Is Your Child Too Sick to go to School?

Nurse taking a girl's temperature
  • Keep your child home if you feel your child is too sick to make it through the school day. Your child should stay home if s/he has difficulty concentrating or participating. If your child becomes ill while in school and needs to go home, the school nurse will call.  You are responsible for arranging a safe and prompt ride home. 

    How do you know when to keep your child home from school?  Here are some guidelines.  This information is not meant to replace advice from your child's health care provider.

    • Bad cough or difficulty breathing - Check with your health care provider immediately.

     

    • Common cold - Student may come to school if they feel well enough to make it through the entire school day are able to focus on their schoolwork and participate in all activities at school. The school nurse can administer Tylenol and ibuprofen if written permission is given from the parent or guardian. If your child needs additional medication in school, follow the instructions here.

     

    • Diarrhea/vomiting – The student should stay home from school if s/he has more than two episodes of loose stool and/or vomiting. This is especially true if there is a rash or your child is weak or has fever.

     

    • Conjunctivitis (pink eye) - Student should stay home during the acute stage.  The student stays home if s/he is unable to participate in normal school activities due to drainage and/or secretions.

     

    • Head lice - The student will be sent home at the end of the program day when lice are first noticed and may return once treatment is started.

     

    • Impetigo - Student may return to school after treatment and if sores are not weeping or draining.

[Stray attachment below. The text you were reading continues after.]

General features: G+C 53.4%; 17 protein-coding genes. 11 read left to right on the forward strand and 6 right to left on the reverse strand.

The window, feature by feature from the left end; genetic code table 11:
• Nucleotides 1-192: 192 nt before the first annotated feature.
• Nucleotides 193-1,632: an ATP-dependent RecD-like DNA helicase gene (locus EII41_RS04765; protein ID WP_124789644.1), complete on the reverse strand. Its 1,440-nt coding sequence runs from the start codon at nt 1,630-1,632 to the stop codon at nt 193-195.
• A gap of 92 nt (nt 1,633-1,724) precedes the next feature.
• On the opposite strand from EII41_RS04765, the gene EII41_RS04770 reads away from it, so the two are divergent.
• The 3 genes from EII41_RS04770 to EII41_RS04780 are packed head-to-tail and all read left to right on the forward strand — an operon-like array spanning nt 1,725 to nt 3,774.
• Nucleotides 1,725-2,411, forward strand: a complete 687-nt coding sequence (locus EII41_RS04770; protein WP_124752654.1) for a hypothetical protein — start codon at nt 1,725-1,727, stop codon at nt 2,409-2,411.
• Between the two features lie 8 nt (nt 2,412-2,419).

• Rash - Students with fever above 100o should stay home until a healthcare provider determines the rash is not contagious.

     

    • Ringworm - Student will be sent home at the end of the program day when ringworm is first noticed and may return to school once treatment is started.

     

    • Scabies - Student may return after treatment has been given.

     

    • Strep throat and/or scarlet fever – Families should follow the 24-hour rule: fever free and on an antibiotic for 24 hours before returning to school.

     

    • Fever - A fever of 100o F by oral thermometer or higher with one of the symptoms below.  Students with these symptoms should see their health care provider. During flu season, the Delaware Division of Public Health recommends staying home with a fever of 100 degrees until your child's temperature has returned to normal for 24 hours without medication.
      • unusual spots or rashes
      • sore throat or trouble swallowing
      • infected skin patches
      • unusually dark tea-colored urine
      • gray or white stool
      • headache and stiff neck
      • vomiting
      • unusually cranky behavior
      • or loss of appetite

     

    Resources: 
    American Academy of Pediatrics, 2015, Managing Infectious Diseases in Child Care and Schools
    Delaware Division of Public Health, 2015, Delacare: Regulations for Early Care and Education and School-Age Centers
    Control of Communicable Diseases Manual 20th Edition (2015)